The brand of a company can be described as the image that customers have about products or services and the overall company identity. Companies build an identity that involves a name, logo and possible slogan. A brand’s reputation is often achieved through factors such as product, price, quality, and any other aspect of the business that stands out in the customer’s mind.
Since 1670, HBC has been involved in fur trading, land sales, retail, oil gas exploration and transportation. The images in the gallery depict the changing brand of HBC from the start of the Company to the present day with primary focus on the fur trade and retail sales.
The photo shows clothing based on the colour scheme of the multistripe HBC Point Blanket, a popular fur trade and retail item since 1780. The Point Blanket colours have become an unofficial symbol of HBC and part of its brand identity.
Q: How is the HBC brand identified in this photo?
The HBC flag was an early brand identifier. The red flag had the British “Union Jack” in the upper left corner and, in the lower right corner, the letters HBC in white with the "H" and the “B" joined together. The letters “HBC” have featured prominently in the Company logo over time.
HBC had the right to use the flag, a version of a naval flag, on ships entering Hudson Bay and on its forts. First Nations soon recognized it and knew they could come to trade furs wherever it was flown. Aboriginal traders would be welcomed into the fort or post where the trading process began with a traditional ceremony.
Q: How was a flag displayed on a fort part of a branding strategy?
A Standard of Trade
The French travelled through the St. Lawrence, the Great Lakes and west to trade for furs. HBC trading was located further north and began with the Cree Nation who lived in that area.
During the trading process both HBC and Aboriginal traders obtained goods that they valued. HBC wanted beaver pelts to be made into hats in Europe, the Aboriginal traders wanted goods such as kettles, knives, glass beads for decoration, Point Blankets, and a number of other items. A Standard of Trade was created to establish a promise of quality and consistency. No matter which fort or post was visited for trade, a beaver pelt was always worth equal value. The Standard of Trade was a price list that stated what could be purchased for one beaver pelt.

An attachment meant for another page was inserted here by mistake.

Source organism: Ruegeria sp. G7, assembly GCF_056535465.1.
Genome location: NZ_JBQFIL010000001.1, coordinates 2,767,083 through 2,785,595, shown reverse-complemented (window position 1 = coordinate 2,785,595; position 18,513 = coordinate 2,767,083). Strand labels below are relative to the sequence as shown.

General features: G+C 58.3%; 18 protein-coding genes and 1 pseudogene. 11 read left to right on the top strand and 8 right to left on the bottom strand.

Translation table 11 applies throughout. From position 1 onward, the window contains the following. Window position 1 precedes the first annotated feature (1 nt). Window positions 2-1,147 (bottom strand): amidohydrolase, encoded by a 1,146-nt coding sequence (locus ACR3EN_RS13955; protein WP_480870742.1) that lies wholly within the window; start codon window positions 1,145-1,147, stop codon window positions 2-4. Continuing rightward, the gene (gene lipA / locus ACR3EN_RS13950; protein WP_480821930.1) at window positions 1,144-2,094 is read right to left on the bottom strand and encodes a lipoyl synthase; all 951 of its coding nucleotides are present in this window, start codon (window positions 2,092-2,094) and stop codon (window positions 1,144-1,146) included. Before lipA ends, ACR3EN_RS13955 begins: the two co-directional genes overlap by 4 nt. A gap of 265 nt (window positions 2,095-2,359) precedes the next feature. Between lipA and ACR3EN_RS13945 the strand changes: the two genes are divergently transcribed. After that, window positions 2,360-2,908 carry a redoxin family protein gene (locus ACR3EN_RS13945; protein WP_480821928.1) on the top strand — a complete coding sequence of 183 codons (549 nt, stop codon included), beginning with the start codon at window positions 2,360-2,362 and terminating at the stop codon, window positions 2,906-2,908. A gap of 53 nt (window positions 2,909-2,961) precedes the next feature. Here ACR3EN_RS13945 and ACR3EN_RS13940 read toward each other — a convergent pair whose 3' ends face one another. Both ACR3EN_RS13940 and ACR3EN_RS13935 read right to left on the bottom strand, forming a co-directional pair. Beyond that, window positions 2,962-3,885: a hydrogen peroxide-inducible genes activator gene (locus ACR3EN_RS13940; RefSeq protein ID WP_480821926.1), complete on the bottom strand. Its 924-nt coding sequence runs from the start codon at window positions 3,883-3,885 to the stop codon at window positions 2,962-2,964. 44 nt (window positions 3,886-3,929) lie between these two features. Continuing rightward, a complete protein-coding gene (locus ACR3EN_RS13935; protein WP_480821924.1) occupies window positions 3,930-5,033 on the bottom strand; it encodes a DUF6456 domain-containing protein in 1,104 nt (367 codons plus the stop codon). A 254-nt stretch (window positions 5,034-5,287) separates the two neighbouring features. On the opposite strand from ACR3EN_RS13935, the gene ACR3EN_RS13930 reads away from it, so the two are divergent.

The Standard of Trade became a brand symbol much the way national and multi-national companies today use their store logos to communicate a message of quality and consistency.
Q: How did the Standard of Trade help define the HBC brand?
The Coat of Arms
HBC established a coat of arms around 1670 but it was not until 1921 that it was formally registered with the College of Arms in London England in the same way a company would register a trademark today.
The HBC Coat of Arms is a shield with the red cross of St. George, the patron saint of England. The four small animals on the shield are beavers, the very reason the Company was founded. The two larger animals at the sides are elk or in some versions moose. The Company motto "PRO PELLE CUTEM" written in Latin translates as “for the pelt, the skin” and refers to the fur trade, the Company’s business.
The image shown is the 1921 coat of arms. There were several versions before and after that date.
Q: What branding symbols do companies most often use today?
The Point Blanket
The HBC Point Blanket was one of the most popular items in the fur trade as it was ideally suited to the Canadian climate and had many different uses. The blanket was used as a robe, could be fashioned into a capote or other clothing items, and was used as a tent-like shelter or as a sail on a small boat.
The first Point Blanket was made in 1780 in Witney, Oxfordshire, England. The blanket was first produced in various colours to suit the preferences of various Aboriginal trading partners. Later, the Point Blanket was most often produced in white with green, red, yellow and blue stripes.
The four colour multistripe pattern became the unofficial logo of HBC. To differentiate it from other products each blanket has a "Seal of Quality" as proof to the customer that they are getting the authentic HBC Point Blanket.
Q: How does the "Seal of Quality" help establish the company brand?
Transition to Retail